I used to love to read.
In grade school, reading was my preferred recess activity, far above four square, jumping rope, and doing flips on the jungle gym. By high school, I must have scaled up to a good four or five hours a day spent cracking open a book and just blissing out. I considered it more than a hobby; it was part of who I was.
But lately reading has become a rarer activity for me. And it’s easy to figure out why.
I know too much.
I’ve spent years thinking about, talking about, and analyzing the craft of storytelling from every possible angle. I can recount well-thought-out opinions about plot, character, scene, and structure. About beginnings and middles and ends. I can illustrate with examples from television, movies, and books. And I can make you believe me, because frankly, I know what I’m talking about.
And when I pick up a book, even if it’s just for fun, I can’t shut off that knowledge. If a character is flat or a scene is emotionally blah, I can’t help but notice. If the plot is a little hinky or predictable, I’ll notice that too.
And I guess, overall, I’m glad. Because it means I’ve learned a lot. But it does make reading a lot less fun. These days I bliss out on one in ten books, or maybe one in twenty. The rest… well, I enjoy them, but always from a rather clinical perspective.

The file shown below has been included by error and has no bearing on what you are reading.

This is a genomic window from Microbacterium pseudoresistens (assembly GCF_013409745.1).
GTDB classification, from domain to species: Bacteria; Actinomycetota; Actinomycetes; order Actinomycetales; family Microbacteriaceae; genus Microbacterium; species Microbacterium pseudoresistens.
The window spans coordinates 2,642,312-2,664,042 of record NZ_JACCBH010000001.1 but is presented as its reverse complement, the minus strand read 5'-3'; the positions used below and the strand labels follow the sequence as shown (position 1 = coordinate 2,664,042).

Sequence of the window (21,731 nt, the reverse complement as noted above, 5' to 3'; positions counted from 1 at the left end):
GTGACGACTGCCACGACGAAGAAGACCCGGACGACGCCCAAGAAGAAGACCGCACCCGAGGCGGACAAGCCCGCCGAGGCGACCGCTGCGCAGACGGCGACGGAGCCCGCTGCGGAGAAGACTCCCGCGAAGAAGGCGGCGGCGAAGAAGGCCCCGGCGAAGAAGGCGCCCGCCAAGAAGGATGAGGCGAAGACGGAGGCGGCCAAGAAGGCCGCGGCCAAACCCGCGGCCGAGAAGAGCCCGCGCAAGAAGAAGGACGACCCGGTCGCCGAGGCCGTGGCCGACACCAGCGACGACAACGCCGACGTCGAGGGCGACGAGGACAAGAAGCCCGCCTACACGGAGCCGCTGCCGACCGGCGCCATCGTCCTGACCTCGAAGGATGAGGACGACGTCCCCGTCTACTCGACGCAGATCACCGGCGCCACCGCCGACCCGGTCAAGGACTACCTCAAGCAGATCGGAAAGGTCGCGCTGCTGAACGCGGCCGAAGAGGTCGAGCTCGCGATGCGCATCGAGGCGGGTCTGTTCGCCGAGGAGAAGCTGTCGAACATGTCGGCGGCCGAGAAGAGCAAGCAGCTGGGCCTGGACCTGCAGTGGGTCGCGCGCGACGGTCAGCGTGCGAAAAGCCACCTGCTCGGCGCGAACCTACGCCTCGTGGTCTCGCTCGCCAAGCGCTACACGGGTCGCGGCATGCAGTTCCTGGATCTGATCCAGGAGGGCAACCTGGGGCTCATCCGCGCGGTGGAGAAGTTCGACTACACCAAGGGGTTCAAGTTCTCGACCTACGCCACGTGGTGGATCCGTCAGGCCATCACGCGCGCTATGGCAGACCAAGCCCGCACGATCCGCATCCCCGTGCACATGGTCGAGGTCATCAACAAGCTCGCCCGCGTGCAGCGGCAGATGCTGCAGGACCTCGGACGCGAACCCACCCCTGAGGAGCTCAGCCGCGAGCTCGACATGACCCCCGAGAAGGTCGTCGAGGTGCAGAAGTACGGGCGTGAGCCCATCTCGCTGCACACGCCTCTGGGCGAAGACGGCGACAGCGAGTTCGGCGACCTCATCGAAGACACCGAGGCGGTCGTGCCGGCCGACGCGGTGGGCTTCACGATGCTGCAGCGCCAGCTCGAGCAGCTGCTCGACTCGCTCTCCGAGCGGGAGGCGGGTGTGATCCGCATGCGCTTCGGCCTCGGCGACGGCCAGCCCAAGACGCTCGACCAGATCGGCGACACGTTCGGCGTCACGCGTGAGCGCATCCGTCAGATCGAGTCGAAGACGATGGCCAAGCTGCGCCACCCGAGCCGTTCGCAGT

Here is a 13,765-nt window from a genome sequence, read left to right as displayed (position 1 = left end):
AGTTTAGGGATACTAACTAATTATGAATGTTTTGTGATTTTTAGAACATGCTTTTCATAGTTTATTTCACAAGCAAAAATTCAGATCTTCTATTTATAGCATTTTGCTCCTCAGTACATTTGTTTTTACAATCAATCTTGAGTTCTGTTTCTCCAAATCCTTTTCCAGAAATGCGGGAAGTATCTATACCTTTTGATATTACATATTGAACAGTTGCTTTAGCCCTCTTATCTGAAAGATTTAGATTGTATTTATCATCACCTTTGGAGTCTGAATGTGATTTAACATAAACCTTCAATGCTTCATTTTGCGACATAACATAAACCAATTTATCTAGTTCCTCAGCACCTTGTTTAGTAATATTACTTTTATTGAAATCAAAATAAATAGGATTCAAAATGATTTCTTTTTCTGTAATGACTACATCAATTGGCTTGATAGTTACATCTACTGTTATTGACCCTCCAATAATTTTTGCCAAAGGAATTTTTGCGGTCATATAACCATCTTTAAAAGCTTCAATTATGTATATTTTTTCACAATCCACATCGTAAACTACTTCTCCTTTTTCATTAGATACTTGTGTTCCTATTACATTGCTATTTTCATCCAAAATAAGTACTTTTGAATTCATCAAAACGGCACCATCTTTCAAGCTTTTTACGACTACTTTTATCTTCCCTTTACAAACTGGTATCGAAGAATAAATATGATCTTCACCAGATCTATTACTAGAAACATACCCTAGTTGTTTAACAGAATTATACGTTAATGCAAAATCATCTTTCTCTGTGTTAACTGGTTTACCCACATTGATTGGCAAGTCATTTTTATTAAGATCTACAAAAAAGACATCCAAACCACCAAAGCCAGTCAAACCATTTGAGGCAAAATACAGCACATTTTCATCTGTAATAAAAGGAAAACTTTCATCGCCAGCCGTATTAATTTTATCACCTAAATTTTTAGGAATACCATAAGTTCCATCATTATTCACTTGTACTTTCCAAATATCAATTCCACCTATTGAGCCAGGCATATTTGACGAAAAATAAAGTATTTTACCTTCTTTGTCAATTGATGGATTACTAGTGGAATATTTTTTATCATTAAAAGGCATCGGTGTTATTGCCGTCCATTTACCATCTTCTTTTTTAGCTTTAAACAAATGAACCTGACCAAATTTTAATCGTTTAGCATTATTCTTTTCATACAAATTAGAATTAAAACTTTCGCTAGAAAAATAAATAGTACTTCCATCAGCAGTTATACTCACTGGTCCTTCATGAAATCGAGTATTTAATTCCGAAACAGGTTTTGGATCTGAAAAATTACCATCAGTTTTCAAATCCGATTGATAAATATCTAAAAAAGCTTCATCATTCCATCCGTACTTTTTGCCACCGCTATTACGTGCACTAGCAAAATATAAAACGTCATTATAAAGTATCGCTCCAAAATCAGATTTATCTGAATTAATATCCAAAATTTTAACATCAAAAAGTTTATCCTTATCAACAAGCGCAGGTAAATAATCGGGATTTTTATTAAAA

I’m reminded of a anecdote from the very funny book The Last Catholic in America. The young narrator decides to give up, for Lent, a habit dearer to him than life itself: thumb sucking. Oh, how he loves to suck his thumb! Yet for forty long days he resists temptation. At last Easter arrives, and he can indulge to his heart’s delight.
But tragedy strikes. After a month of no thumb sucking, he discovers he simply doesn’t like it anymore. I’ll never forget the last line of that chapter:
By winning, I had lost.